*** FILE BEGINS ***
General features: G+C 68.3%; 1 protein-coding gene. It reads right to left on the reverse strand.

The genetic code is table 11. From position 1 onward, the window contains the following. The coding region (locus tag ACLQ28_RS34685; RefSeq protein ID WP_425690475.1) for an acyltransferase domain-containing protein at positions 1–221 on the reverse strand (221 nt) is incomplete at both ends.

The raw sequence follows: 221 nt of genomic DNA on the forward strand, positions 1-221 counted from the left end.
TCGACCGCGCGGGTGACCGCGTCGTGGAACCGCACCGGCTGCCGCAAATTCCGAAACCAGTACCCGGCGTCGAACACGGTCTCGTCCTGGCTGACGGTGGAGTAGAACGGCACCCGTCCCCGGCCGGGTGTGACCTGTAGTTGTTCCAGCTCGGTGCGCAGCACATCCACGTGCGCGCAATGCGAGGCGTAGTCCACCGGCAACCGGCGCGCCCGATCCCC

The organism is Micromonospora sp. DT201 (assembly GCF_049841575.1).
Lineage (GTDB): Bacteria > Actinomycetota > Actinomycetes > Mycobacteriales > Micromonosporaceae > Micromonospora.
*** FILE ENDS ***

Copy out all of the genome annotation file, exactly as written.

General features: G+C 68.3%; 1 protein-coding gene. It reads right to left on the reverse strand.

The genetic code is table 11. From position 1 onward, the window contains the following. The coding region (locus tag ACLQ28_RS34685; RefSeq protein ID WP_425690475.1) for an acyltransferase domain-containing protein at positions 1–221 on the reverse strand (221 nt) is incomplete at both ends.

The raw sequence follows: 221 nt of genomic DNA on the forward strand, positions 1-221 counted from the left end.
TCGACCGCGCGGGTGACCGCGTCGTGGAACCGCACCGGCTGCCGCAAATTCCGAAACCAGTACCCGGCGTCGAACACGGTCTCGTCCTGGCTGACGGTGGAGTAGAACGGCACCCGTCCCCGGCCGGGTGTGACCTGTAGTTGTTCCAGCTCGGTGCGCAGCACATCCACGTGCGCGCAATGCGAGGCGTAGTCCACCGGCAACCGGCGCGCCCGATCCCC

The organism is Micromonospora sp. DT201 (assembly GCF_049841575.1).
Lineage (GTDB): Bacteria > Actinomycetota > Actinomycetes > Mycobacteriales > Micromonosporaceae > Micromonospora.